Fairfield County Land Bank Begins Demolitions (Lancaster Eagle Gazette)

LANCASTER — For the first time since its creation two years ago, the Fairfield County land bank has begun demolishing homes that were eyesores and rodent attractions in neighborhoods.

Four had come down as of Friday and another four will come down in the next three weeks.

“People in the neighborhoods have expressed how glad they are to see these buildings come down,” said Michael Kaper, executive director of the Fairfield County Land Reutilization Corp. “We are glad to see this start happening as well so the properties can once again be turned into something useful.”

The demolitions come after the land bank was able to obtain the properties through sheriff’s sales. Under the Ohio Revised Code, land banks operate as non-profit community land reutilization corporations.

One razed last week was at 523 Zane Ave.

Edna Friend, who lives across the street from the property, said she had lived there for 50 years and knew the owners for years.

“At one time it was a beautiful house with knotty pine ceilings and had a great big beautiful tree out front,” Friend said. “But it was left to rot. They took the pine out. It’s been a magnet for roaches, snakes and river rats. Definitely glad to see it come it down.”

For a blighted property to fall into the land bank’s hands, it has to go through the foreclosure process, either by the mortgage holder or the county board of revision. After that process is complete, the land bank can take the title to the property and sell it at a sheriff’s sale or demolish it. A land bank also can transfer the deed to a local government. A delinquent property owner could stop the proceedings by paying the back taxes and agreeing to improve the property.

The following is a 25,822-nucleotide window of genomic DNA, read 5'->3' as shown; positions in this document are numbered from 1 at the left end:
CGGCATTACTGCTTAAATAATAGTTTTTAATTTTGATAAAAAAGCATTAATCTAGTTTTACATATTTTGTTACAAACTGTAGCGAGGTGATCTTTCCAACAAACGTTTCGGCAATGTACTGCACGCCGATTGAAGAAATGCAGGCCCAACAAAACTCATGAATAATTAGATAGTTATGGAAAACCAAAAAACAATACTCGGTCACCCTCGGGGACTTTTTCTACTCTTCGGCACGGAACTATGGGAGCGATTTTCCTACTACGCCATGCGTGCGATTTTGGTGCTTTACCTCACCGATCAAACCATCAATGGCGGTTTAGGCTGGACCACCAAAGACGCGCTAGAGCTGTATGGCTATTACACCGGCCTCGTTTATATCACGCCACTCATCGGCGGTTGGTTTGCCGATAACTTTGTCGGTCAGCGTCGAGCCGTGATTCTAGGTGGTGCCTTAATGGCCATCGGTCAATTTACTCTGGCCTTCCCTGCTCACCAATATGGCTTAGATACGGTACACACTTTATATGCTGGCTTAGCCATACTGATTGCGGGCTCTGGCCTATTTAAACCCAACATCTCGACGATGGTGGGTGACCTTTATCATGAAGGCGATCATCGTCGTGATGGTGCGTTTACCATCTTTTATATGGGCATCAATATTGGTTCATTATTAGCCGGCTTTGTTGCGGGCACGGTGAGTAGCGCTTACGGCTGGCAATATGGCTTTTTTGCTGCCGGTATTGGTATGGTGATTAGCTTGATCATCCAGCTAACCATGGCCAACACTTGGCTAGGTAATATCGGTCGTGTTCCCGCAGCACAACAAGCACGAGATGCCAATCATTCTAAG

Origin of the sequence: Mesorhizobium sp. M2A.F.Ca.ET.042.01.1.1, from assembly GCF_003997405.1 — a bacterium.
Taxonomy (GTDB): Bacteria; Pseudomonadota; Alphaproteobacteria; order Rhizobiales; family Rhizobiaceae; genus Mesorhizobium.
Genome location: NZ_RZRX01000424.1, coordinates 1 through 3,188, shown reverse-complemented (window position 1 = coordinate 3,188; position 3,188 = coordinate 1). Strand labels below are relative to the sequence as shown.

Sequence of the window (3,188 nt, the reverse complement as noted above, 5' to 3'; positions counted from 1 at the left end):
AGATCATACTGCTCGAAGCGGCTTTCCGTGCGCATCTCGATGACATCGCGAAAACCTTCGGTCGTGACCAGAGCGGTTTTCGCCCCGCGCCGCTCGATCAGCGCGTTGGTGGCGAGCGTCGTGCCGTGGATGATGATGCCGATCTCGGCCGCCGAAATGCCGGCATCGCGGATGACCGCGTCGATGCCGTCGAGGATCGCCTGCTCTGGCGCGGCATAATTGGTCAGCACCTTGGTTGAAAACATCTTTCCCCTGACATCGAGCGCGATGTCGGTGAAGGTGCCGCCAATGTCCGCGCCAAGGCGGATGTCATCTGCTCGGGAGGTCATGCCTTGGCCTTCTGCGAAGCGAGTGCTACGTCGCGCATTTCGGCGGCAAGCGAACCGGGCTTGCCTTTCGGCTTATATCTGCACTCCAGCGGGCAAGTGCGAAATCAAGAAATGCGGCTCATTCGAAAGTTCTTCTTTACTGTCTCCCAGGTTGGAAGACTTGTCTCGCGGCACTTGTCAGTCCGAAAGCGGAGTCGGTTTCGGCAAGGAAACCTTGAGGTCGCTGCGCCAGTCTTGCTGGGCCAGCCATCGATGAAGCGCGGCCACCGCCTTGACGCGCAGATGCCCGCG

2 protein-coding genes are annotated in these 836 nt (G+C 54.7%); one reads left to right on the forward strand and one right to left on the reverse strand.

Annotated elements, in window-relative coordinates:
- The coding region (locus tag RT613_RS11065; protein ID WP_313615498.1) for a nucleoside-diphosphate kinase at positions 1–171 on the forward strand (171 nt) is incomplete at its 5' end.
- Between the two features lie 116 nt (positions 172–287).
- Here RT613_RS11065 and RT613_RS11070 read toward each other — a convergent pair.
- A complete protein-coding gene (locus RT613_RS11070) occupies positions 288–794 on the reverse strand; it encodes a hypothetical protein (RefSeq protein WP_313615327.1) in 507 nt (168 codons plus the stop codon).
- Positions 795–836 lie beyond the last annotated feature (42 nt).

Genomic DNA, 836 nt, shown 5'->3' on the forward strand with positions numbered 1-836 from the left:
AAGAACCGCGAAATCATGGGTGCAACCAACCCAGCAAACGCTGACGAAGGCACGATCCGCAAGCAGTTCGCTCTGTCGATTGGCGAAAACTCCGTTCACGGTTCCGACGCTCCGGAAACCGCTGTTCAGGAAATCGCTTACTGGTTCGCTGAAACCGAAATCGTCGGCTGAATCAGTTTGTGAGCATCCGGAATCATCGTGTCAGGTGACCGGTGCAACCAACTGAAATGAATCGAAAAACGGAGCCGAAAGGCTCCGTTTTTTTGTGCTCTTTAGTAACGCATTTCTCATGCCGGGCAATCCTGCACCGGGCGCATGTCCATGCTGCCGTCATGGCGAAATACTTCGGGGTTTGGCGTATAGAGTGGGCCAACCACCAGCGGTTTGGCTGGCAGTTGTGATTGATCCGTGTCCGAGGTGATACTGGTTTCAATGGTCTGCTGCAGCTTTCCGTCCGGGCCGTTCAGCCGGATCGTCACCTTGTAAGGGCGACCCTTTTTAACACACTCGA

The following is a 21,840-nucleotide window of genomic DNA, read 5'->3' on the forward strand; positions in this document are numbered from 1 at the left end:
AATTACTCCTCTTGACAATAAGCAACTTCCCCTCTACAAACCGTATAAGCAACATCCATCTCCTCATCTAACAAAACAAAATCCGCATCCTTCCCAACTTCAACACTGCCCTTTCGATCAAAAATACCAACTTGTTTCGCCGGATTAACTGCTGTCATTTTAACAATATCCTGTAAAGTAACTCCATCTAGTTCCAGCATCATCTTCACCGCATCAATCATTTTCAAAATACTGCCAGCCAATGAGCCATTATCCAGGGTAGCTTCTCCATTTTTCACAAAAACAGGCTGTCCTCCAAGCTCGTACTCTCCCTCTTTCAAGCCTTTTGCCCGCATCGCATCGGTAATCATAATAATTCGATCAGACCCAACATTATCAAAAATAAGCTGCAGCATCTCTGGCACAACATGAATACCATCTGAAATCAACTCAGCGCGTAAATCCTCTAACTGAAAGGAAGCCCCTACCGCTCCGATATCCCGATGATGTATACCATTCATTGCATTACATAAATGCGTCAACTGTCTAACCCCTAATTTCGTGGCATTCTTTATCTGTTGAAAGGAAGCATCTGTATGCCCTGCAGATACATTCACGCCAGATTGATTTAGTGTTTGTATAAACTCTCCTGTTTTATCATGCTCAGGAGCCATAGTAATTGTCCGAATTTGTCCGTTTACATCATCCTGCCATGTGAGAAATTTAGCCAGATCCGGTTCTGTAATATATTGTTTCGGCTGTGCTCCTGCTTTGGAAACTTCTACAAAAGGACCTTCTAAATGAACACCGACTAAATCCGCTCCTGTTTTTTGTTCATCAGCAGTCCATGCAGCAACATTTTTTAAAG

The land bank is funded through an additional 5 percent fee on all delinquent real property tax collections along with delinquent manufactured and mobile home taxes and assessments. In 2014, the Fairfield County land bank was also awarded a $642,500 Neighborhood Initiative Program grant from the Ohio Hardest Hit Fund Project.

Donna Fox-Moore, program coordinator for the Lancaster-Fairfield Community Action Agency, said the land bank’s demolition program, coming on the heels of the Ohio Moving Forward demolition grant program last year, will help clean up eyesores in neighborhoods.

“With the money we have from the current grant, we should be able to bring down around 30 homes,” Fox-Moore said. “As conditions of the grant, the homes need to be in targeted areas and must be graded and seeded before we leave.”

The land bank had acquired a total of 11 homes in the initial round through sheriff’s sales.

“By next Wednesday’s sheriff’s sale we will have purchased a total of 24 houses,” Kaper said. “Most are in Lancaster but there are some in other parts of the county.”

For Mike Sasso, who has lived next to the demolished home on Zane Avenue since 2009, the program is a success.

“I knew the guy who used to live there, but it can’t be repaired. There are foundation problems. It’s simply not reparable,” Sasso said. “It brings in mice and rats and it’s time to come down. Now maybe something nice can come out of it.”

 

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